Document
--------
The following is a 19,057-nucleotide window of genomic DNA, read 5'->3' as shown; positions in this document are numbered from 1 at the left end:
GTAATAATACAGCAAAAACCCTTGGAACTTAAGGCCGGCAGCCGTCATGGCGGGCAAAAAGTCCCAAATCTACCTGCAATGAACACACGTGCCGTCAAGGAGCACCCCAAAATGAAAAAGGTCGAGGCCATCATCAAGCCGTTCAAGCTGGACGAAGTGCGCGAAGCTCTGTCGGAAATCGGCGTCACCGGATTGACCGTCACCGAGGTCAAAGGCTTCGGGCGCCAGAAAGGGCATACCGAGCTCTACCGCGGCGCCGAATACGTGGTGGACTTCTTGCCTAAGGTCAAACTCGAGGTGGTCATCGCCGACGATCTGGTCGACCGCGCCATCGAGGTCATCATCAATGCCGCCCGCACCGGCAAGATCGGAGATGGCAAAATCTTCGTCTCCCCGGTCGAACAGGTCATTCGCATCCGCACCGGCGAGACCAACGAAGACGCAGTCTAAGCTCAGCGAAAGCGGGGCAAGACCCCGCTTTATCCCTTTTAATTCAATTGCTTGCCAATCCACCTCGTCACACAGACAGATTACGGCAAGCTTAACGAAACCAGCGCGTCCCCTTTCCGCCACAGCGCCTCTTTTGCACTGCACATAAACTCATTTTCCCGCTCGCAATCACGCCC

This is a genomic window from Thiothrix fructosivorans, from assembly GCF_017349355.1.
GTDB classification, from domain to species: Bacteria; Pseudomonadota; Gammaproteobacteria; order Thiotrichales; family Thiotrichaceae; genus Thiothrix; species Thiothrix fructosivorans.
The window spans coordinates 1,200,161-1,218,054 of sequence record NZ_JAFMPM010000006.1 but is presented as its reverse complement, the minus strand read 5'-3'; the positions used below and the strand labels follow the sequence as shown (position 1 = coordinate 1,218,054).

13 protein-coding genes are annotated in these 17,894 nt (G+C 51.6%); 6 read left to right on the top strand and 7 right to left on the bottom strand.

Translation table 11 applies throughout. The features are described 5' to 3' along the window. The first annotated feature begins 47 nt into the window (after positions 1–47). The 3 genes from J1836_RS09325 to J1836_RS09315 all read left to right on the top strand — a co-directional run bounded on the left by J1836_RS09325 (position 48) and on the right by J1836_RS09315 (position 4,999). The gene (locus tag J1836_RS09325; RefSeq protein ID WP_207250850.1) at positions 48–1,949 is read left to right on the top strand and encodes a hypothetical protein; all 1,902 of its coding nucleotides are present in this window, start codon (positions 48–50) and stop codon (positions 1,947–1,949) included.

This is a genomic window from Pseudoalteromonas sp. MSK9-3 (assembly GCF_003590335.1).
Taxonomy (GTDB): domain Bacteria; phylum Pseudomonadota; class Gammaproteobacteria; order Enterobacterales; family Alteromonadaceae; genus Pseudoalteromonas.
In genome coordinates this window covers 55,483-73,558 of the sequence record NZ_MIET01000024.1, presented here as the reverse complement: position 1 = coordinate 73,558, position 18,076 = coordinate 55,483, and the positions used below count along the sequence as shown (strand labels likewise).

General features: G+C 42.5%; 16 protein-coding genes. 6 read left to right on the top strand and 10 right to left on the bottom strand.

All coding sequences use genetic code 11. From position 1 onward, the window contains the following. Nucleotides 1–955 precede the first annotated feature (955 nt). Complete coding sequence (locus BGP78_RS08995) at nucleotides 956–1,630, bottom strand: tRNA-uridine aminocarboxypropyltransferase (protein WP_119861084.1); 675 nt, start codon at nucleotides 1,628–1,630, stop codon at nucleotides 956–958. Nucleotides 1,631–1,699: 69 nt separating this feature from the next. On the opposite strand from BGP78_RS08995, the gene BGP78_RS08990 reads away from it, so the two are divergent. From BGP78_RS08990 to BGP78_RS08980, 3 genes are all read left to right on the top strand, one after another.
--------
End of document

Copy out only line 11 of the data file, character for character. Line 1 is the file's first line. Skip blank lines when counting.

General features: G+C 42.5%; 16 protein-coding genes. 6 read left to right on the top strand and 10 right to left on the bottom strand.